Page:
Minor league field coordinator Tom Gamboa praised the players before the start of drills. "The intensity and enthusiasm has been great thus far. Let's keep it up."
It was a lighter crew than usual, as hitters peppered through their hitting practice routine and did not have extra side work – running the bags or fielding drills.
Some of the highlights have to include the pitchers returning from injury. Euclides Viloria, John Hussey, Allen Harrington, Nick Schmidt, Neil Jamison, Tyler Mead and John Hudgins all went through their drills without problem. Will Startup was also on the field catching balls but did not seem ready to throw the ball.
Hudgins is extremely happy to be back tossing the ball. He noted that his stuff is comparable to what it was three years ago when he was on the doorstep of joining the big league club.
Harrington also feels healthy after not pitching since June 5 of last year.
"They released me," Harrington said. "They closed the book on the elbow, which was a big relief. It was a long off-season with rehab. I threw 50 pitches today and everything felt good."
"I am looking forward to it and hope I can go back and get a better start to the season," Luebke said.
After struggling in Lake Elsinore, he made changes to his delivery in an effort to make him stand up taller. Those efforts paid off when he was moved down to Fort Wayne.
"I started making changes around the All-Star break and found I was able to be more consistent with my pitches. Standing up taller was an effort to calm down all of my moving parts."
The left-hander rebounded nicely, and the Padres still have high aspirations for him.
"I was tired last year and my arm would drag behind my body," Watt explained. "I felt like I couldn't snap it off and get it to have a consistent break with good arm speed."
Watt also had good things to say about Eduardo Perez, acquired in the same deal.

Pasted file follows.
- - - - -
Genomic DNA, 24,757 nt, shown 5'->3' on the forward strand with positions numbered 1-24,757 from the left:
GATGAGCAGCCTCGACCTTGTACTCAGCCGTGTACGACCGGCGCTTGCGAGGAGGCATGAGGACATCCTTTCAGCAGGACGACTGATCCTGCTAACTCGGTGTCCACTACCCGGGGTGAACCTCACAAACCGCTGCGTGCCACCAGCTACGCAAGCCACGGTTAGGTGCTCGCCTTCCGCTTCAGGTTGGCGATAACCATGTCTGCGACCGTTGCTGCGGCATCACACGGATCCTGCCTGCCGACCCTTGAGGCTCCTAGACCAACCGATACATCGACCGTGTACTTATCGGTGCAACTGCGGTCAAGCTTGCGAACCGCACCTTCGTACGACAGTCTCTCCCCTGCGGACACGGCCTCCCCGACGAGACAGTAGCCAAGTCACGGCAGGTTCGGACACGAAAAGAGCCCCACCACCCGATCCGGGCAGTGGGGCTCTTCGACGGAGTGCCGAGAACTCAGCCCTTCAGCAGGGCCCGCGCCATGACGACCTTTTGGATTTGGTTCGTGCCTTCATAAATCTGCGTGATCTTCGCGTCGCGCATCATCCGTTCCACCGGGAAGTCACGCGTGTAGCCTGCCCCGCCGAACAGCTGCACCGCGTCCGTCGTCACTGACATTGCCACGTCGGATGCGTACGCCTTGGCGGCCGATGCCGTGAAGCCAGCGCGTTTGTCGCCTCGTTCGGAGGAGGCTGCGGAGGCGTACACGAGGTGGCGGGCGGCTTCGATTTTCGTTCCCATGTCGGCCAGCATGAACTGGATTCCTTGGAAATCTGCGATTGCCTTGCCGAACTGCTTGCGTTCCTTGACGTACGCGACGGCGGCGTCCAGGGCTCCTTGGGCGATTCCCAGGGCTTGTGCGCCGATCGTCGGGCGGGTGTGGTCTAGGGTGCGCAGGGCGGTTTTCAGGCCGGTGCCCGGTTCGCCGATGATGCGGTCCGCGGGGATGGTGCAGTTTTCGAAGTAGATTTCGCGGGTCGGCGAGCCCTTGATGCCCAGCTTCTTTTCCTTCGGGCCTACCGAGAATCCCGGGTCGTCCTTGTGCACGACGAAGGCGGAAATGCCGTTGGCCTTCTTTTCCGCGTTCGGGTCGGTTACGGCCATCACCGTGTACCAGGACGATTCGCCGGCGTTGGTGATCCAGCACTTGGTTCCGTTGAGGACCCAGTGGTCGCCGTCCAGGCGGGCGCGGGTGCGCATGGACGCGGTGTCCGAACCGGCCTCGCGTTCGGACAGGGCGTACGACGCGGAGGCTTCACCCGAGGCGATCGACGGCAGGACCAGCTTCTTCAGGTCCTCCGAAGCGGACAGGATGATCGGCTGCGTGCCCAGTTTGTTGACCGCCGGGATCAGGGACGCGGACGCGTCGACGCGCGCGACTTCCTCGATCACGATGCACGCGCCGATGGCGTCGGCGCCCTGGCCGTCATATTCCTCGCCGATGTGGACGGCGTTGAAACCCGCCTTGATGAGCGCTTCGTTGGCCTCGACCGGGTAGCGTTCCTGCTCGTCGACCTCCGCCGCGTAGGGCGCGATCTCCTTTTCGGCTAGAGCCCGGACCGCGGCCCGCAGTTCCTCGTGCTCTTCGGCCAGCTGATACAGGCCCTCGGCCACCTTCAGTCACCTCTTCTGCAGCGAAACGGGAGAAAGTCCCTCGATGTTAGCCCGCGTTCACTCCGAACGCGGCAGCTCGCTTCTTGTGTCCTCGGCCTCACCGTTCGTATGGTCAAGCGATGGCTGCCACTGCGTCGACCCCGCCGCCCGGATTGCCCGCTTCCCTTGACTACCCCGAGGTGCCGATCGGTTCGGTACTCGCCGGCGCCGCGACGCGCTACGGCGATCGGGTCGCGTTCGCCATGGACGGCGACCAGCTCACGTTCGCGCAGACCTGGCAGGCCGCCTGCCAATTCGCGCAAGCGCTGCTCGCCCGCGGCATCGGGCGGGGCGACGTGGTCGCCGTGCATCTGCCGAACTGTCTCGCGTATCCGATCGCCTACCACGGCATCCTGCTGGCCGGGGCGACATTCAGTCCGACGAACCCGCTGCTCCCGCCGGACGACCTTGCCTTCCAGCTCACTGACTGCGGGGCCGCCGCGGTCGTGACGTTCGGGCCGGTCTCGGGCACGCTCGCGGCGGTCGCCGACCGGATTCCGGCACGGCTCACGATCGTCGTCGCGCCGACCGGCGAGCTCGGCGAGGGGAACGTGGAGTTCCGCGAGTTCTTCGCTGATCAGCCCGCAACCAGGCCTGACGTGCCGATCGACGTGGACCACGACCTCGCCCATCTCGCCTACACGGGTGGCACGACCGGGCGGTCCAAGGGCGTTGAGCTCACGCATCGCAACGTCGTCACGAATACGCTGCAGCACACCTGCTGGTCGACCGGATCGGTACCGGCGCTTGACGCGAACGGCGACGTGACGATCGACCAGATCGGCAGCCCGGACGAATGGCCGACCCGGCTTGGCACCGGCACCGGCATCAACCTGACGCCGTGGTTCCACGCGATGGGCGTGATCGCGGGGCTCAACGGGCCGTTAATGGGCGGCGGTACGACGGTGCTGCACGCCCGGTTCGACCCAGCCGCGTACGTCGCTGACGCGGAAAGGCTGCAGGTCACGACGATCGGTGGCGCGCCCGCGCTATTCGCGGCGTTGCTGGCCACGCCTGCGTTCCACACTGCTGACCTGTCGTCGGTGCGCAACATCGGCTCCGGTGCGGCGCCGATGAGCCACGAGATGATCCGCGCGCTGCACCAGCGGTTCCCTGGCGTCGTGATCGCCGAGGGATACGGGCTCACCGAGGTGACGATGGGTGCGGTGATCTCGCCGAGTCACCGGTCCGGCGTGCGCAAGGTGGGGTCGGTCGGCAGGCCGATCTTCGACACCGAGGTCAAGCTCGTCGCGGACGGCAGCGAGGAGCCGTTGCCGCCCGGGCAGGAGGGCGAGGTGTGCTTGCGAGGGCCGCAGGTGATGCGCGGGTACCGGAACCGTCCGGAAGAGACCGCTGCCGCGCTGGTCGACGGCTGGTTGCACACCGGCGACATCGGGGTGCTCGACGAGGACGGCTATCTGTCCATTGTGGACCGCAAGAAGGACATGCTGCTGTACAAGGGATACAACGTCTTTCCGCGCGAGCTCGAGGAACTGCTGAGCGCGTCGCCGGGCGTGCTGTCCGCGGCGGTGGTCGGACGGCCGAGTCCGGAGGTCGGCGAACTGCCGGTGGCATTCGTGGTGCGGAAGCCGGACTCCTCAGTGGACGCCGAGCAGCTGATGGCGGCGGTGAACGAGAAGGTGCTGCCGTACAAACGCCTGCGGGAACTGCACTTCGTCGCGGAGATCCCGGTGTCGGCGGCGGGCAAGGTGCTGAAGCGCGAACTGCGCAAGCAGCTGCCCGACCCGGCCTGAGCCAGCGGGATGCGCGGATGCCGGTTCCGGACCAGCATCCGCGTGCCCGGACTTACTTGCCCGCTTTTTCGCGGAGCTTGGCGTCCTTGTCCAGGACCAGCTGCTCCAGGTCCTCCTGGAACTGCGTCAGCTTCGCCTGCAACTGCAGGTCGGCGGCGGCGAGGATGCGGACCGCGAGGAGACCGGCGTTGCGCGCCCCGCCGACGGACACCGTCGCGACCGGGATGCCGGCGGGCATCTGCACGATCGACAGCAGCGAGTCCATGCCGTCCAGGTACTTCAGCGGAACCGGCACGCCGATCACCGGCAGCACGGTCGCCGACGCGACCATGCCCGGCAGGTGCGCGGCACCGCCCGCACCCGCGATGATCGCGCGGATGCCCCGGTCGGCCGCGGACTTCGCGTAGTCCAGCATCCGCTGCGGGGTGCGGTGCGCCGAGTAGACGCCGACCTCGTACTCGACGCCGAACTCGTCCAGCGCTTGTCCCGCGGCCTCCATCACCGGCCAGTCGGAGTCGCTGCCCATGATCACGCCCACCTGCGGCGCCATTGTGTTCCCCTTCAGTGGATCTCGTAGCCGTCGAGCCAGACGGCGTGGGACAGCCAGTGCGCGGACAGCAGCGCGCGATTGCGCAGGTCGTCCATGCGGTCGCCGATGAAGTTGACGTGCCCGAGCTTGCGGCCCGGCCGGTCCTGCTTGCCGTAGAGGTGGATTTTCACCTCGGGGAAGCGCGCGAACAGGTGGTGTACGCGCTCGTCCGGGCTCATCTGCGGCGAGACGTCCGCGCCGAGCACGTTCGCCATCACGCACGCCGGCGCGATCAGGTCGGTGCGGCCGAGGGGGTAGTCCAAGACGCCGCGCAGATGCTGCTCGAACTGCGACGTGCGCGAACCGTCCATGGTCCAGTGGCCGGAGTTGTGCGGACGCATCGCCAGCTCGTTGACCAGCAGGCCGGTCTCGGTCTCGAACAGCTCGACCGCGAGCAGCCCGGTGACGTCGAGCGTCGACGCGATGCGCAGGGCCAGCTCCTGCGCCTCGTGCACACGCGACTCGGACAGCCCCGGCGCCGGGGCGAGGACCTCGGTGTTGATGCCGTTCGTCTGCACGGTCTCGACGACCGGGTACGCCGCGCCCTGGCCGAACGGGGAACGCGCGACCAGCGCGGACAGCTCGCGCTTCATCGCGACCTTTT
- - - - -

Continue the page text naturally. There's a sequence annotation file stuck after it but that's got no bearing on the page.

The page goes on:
"He is very good – he did real well in the GCL."
"It seems like its natural arm slot," Gomes said. "I was able to add velocity."
Now that he has the added velocity, Gomes is looking to refine his fastball command.
The positives that Quezada has taken away from the last two years in the system is mechanical refinement. He feels he doesn't need to work on mechanics like he had in the past, as his delivery feels smoother and repeatable.
As a result, Quezada can focus his energy on perfecting his secondary pitches – knowing that if his mechanics fall off-line, he has the ability to correct it quickly.
"We went to Lancaster – I dove for the ball in the outfield and dislocated my shoulder," Kulbacki said. "I went down to San Diego to have an MRI and had surgery two days later.
"It was a tough end to the season, especially with our team doing so well. I wanted to be there with our team."
Kulbacki started swinging the bat in January when he returned to Peoria. His shoulder is still in the process of getting stronger. Taking care of it through the month of March with treatment and strengthening drills is part of his daily program. He is not pushing the shoulder to its limits so he can start the season with a clean bill of health.
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